South America: Beyond Commodities

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Includes: ARGT, GML
by: Evans Osemwegie

Summary

South America is going through significant challenges and political upheavals.

We are now at the bottom of the market for most South American nations.

We should begin to see significant growth in 2016-2017.

2015 and 2016 have seen great upheavals in South America. We have seen political changes in Venezuela, Argentina and Brazil.

As I watch all of the uproar going on, I cannot help but wonder if this may be the perfect time to buy into South America.

In my opinion, we have hit the bottom in South America and this market is due for a turnaround. What has been lost in all of the negative headlines about South America is that this is a continent with nearly 390 million people with the internal demand for products and services growing all of the time.

The mistake many people make when researching investments in South America is to equate its economic growth with the commodities prices, this is incorrect as the continent is far more developed and advanced to simply be seen as a commodities play.

It has a highly educated and entrepreneurial population and with very attractive demographics, this is a region packed with investment potential especially now with this price.

What the region is facing at the moment is uncertainty. Venezuela is still going through a deep transition from which I believe it will emerge as a strong market based economy.

Brazil's challenge is different, there I believe we are seeing a generational shift. The corruption scandals demonstrates that there was a way of doing business in Brazil which was not a right fit for a modern economy.

This is not the first corruption scandal engulfing a South American government but the scale of public outrage and public uproar that has engulfed the administration is a signal to them that times are changing and the leadership will have to change along with the times.

Another nation that is on the cusp of greatness is Argentina. The policies of the previous administration almost bankrupted the nation but President Macri has begun to implement long awaited reforms, which include controlling fiscal spending and settling foreign debts.

However, in the short term, I expect some tough times ahead for Argentina because cutting fiscal spending is never easy and the risk is that if the cuts are too deep and too fast, it could drive Argentina into a depression. It is also risky politically as he does not really has a solid majority that can shield him when cuts begins to bite.

My concern is that he will have to cut deep and fast to convince international creditors that he is serious about balancing Argentina's books but it could come at the cost of his administration because the Argentinean electorate are notoriously impatient particularly as they have been pampered throughout the Kirchner administrations.

The long term for Argentina looks very bright but things will get worse before it gets better. We should not be surprised to see riots on the streets of Buenos Aires before the end of the year but if Macri remains resolute, protect the most vulnerable and builds a solid coalition of partners across the political spectrum then he will succeed.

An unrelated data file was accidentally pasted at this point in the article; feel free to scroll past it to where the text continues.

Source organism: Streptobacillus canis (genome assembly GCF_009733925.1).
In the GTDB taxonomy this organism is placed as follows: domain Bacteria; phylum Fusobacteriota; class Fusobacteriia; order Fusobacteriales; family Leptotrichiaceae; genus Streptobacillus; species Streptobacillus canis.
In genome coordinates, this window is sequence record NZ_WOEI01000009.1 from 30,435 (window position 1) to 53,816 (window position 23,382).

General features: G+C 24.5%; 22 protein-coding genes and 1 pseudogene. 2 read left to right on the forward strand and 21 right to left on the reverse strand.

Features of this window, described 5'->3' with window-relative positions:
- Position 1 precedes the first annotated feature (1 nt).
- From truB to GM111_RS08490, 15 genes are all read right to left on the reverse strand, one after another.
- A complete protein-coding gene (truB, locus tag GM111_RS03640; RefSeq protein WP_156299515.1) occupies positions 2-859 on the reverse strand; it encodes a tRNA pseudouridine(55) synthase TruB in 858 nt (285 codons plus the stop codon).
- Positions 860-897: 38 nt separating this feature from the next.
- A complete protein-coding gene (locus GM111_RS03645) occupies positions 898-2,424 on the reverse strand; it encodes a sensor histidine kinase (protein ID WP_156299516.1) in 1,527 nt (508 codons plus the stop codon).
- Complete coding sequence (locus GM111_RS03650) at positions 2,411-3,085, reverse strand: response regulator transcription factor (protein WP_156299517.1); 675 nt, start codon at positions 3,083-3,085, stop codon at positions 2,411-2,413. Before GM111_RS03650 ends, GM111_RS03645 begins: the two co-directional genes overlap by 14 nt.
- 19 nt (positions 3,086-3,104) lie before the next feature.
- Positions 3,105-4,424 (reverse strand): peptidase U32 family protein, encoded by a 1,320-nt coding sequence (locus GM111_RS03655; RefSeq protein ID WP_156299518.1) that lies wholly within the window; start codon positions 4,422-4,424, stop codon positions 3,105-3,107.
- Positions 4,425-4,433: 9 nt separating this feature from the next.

I believe that he has what it takes and that going into 2017, Argentina will begin to flower. The current condition of South America as a whole is finely balanced but they will emerge stronger and better.

In my opinion, it is not the exporting but rather it is the internal demand that we need to watch. Metrics like domestic lending levels and home ownership, production and manufacturing data, increase in domestic spending and to a smaller extent, exports. These are the data that investors need to watch as a guide to when the economies are beginning to move higher.

It also helps that there are pockets of strength in the continent like Colombia, Peru, Uruguay and Chile that continue to grow despite the weak commodities prices.

The rest of the continent will benefit from the improving economic outlook of the larger nations, these includes nations like Bolivia and Ecuador.

My recommendation at the initial instance is to invest using ETFs for two reasons. Firstly, you have a more broad based performance growth and secondly, South America can be a difficult place for foreign investors especially Brazil because of their restrictions on foreign ownership. The SPDR S&P Emerging Latin America ETF (NYSEARCA:GML) is very broad and is underweight in the big Latin American equities and is focused more on smaller stocks.

This is a positive because it gives a pure play opportunity into economic growth within South America. I also like it because it is underweight on Argentina. As I said, investing in Argentina will be very successful in the long term but in my opinion, investing now is like trying to catch falling daggers.

I will wait until the end of 2016 and only then will we begin to see the Argentinean markets begin to settle and possibly grow. At that time, it will be good to add a pure play Argentinean ETF like Global X MSCI Argentina ARGT.

This ETF is not ideal but for exposure to the Argentinean market, it is the only one available. In addition, this article gives some ideas on how to access South America through tech companies as their use is exploding throughout the region.

In conclusion, South America is going through major upheavals but it is a continent that offers superior investment opportunities for savvy investors.

Disclosure: I/we have no positions in any stocks mentioned, and no plans to initiate any positions within the next 72 hours.

I wrote this article myself, and it expresses my own opinions. I am not receiving compensation for it (other than from Seeking Alpha). I have no business relationship with any company whose stock is mentioned in this article.